Life insurance and retirement

Are you thinking about making changes to your life insurance coverage during the current Federal Employees Group Life Insurance (FEGLI) program open season? If so, your decisions will be affected by when you plan to retire.

The life insurance open season began April 24 and ends June 30. Because Congress made changes to the program in the Federal Employees Life Insurance Improvement Act of 1998, the Office of Personnel Management, which runs FEGLI, has sent out life insurance booklets for agencies to pass out to their employees. If you didn't get one, you can download the information from OPM's Web site:

Already-retired feds don't have to take much interest in the open season, except to note that OPM will likely raise certain premiums for people age 65 and over in the next few years. OPM says the increases won't take effect until Apr. 24, 2001 at the earliest, but rates could double for people aged 70 and over. In addition, if retirees have Option B coverage, they can adjust the amount of coverage they will have as they get older.

But current federal employees who are planning to retire before April 2005 should keep in mind the "five-year rule" when they consider their life insurance options. That rule states that you must be continuously enrolled in FEGLI options for five years to continue those options into retirement. (There are four options under FEGLI: Basic, Option A, Option B, and Option C. For more information on the options, see the Apr. 22 edition of Pay and Benefits Watch).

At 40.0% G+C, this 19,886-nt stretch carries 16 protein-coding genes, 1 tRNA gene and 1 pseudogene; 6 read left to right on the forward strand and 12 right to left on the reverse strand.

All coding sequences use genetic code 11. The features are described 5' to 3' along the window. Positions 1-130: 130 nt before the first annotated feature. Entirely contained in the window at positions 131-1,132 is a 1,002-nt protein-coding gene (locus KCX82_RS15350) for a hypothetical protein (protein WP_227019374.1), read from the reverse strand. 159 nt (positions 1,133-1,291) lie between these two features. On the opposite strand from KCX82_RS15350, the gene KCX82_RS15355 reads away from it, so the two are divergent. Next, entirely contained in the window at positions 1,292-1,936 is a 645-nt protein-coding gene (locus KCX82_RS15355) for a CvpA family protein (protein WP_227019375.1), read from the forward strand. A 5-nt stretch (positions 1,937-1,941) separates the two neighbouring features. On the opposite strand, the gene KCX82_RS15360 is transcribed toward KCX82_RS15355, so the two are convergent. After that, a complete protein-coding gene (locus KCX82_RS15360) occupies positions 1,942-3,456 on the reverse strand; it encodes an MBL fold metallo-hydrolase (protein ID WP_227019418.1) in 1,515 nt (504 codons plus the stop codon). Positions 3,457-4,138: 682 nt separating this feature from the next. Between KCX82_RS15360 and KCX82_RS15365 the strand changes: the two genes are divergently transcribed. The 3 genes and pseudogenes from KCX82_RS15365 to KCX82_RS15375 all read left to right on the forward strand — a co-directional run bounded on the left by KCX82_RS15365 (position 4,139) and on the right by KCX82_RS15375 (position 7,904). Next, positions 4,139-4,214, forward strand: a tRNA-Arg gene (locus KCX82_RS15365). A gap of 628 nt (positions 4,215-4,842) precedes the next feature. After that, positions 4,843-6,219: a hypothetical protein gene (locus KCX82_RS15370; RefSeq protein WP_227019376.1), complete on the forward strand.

So if you get coverage under, say, Option B for the first time during this open season, you can only take it into retirement if you retire after April 2005.

When you retire, you can keep some or all of your FEGLI coverage (if you meet the five-year rule), you can convert some or all of your coverage into an individual policy with MetLife, or you can cancel the coverage altogether.

Some federal employees choose simply to forgo FEGLI coverage and sign up for life insurance with a private insurer. For example, some employees get permanent life insurance from private insurers, which accumulates cash value and lasts as long as you pay premiums. Permanent insurance is more expensive than term insurance, which covers a set period of time and does not accumulate cash value. FEGLI is term insurance.

You can cancel your FEGLI coverage at any time. But FEGLI open seasons are few and far between, so this is a rare opportunity for federal employees to consider additional coverage under FEGLI.

One federal retiree wrote to Pay and Benefits Watch: "There is so little [FEGLI] information at retirement, and what is there is so little understood that the retiree doesn't get much to work with. It's like, retiree beware!"

Even if you're not retiring for several years, you can look ahead to how retirement will affect your life insurance on the OPM Web site:

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